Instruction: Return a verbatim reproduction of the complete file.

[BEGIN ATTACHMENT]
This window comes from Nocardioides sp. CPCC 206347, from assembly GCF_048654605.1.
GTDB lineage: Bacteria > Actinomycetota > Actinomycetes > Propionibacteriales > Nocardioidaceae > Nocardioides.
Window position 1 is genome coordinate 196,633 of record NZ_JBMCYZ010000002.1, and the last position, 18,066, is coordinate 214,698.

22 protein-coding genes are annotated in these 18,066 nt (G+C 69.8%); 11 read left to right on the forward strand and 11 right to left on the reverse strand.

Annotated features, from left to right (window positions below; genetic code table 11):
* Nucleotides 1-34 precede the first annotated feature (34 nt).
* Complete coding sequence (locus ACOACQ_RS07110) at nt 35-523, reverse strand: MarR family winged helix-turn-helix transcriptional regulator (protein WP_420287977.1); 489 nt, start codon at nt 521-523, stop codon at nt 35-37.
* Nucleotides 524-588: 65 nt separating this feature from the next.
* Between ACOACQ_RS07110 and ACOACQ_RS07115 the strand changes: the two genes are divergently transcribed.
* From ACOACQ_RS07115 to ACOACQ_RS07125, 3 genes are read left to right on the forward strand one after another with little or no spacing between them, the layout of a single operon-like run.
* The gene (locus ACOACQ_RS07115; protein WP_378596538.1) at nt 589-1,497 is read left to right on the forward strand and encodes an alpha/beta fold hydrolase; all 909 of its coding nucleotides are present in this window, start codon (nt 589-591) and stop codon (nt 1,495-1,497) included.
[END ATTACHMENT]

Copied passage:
This window comes from Nocardioides sp. CPCC 206347, from assembly GCF_048654605.1.
GTDB lineage: Bacteria > Actinomycetota > Actinomycetes > Propionibacteriales > Nocardioidaceae > Nocardioides.
Window position 1 is genome coordinate 196,633 of record NZ_JBMCYZ010000002.1, and the last position, 18,066, is coordinate 214,698.

22 protein-coding genes are annotated in these 18,066 nt (G+C 69.8%); 11 read left to right on the forward strand and 11 right to left on the reverse strand.

Annotated features, from left to right (window positions below; genetic code table 11):
* Nucleotides 1-34 precede the first annotated feature (34 nt).
* Complete coding sequence (locus ACOACQ_RS07110) at nt 35-523, reverse strand: MarR family winged helix-turn-helix transcriptional regulator (protein WP_420287977.1); 489 nt, start codon at nt 521-523, stop codon at nt 35-37.
* Nucleotides 524-588: 65 nt separating this feature from the next.
* Between ACOACQ_RS07110 and ACOACQ_RS07115 the strand changes: the two genes are divergently transcribed.
* From ACOACQ_RS07115 to ACOACQ_RS07125, 3 genes are read left to right on the forward strand one after another with little or no spacing between them, the layout of a single operon-like run.
* The gene (locus ACOACQ_RS07115; protein WP_378596538.1) at nt 589-1,497 is read left to right on the forward strand and encodes an alpha/beta fold hydrolase; all 909 of its coding nucleotides are present in this window, start codon (nt 589-591) and stop codon (nt 1,495-1,497) included.